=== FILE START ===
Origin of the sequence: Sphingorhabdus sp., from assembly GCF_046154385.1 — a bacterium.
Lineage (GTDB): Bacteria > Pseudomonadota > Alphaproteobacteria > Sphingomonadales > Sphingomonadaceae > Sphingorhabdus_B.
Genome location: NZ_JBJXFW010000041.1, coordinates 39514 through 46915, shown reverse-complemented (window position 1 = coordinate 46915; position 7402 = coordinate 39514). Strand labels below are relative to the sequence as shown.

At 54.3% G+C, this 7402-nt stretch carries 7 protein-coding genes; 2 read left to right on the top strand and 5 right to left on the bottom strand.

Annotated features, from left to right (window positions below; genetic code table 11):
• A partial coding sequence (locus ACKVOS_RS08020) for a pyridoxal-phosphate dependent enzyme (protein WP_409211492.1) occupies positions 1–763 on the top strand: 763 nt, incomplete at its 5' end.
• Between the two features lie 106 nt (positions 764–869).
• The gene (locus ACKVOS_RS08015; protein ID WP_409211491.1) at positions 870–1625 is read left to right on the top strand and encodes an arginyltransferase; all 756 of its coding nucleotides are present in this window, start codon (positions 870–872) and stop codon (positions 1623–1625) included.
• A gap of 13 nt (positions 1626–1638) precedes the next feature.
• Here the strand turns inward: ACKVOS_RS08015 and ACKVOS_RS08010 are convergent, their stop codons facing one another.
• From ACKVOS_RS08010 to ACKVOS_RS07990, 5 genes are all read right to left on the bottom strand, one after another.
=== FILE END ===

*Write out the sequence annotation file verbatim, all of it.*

Origin of the sequence: Sphingorhabdus sp., from assembly GCF_046154385.1 — a bacterium.
Lineage (GTDB): Bacteria > Pseudomonadota > Alphaproteobacteria > Sphingomonadales > Sphingomonadaceae > Sphingorhabdus_B.
Genome location: NZ_JBJXFW010000041.1, coordinates 39514 through 46915, shown reverse-complemented (window position 1 = coordinate 46915; position 7402 = coordinate 39514). Strand labels below are relative to the sequence as shown.

At 54.3% G+C, this 7402-nt stretch carries 7 protein-coding genes; 2 read left to right on the top strand and 5 right to left on the bottom strand.

Annotated features, from left to right (window positions below; genetic code table 11):
• A partial coding sequence (locus ACKVOS_RS08020) for a pyridoxal-phosphate dependent enzyme (protein WP_409211492.1) occupies positions 1–763 on the top strand: 763 nt, incomplete at its 5' end.
• Between the two features lie 106 nt (positions 764–869).
• The gene (locus ACKVOS_RS08015; protein ID WP_409211491.1) at positions 870–1625 is read left to right on the top strand and encodes an arginyltransferase; all 756 of its coding nucleotides are present in this window, start codon (positions 870–872) and stop codon (positions 1623–1625) included.
• A gap of 13 nt (positions 1626–1638) precedes the next feature.
• Here the strand turns inward: ACKVOS_RS08015 and ACKVOS_RS08010 are convergent, their stop codons facing one another.
• From ACKVOS_RS08010 to ACKVOS_RS07990, 5 genes are all read right to left on the bottom strand, one after another.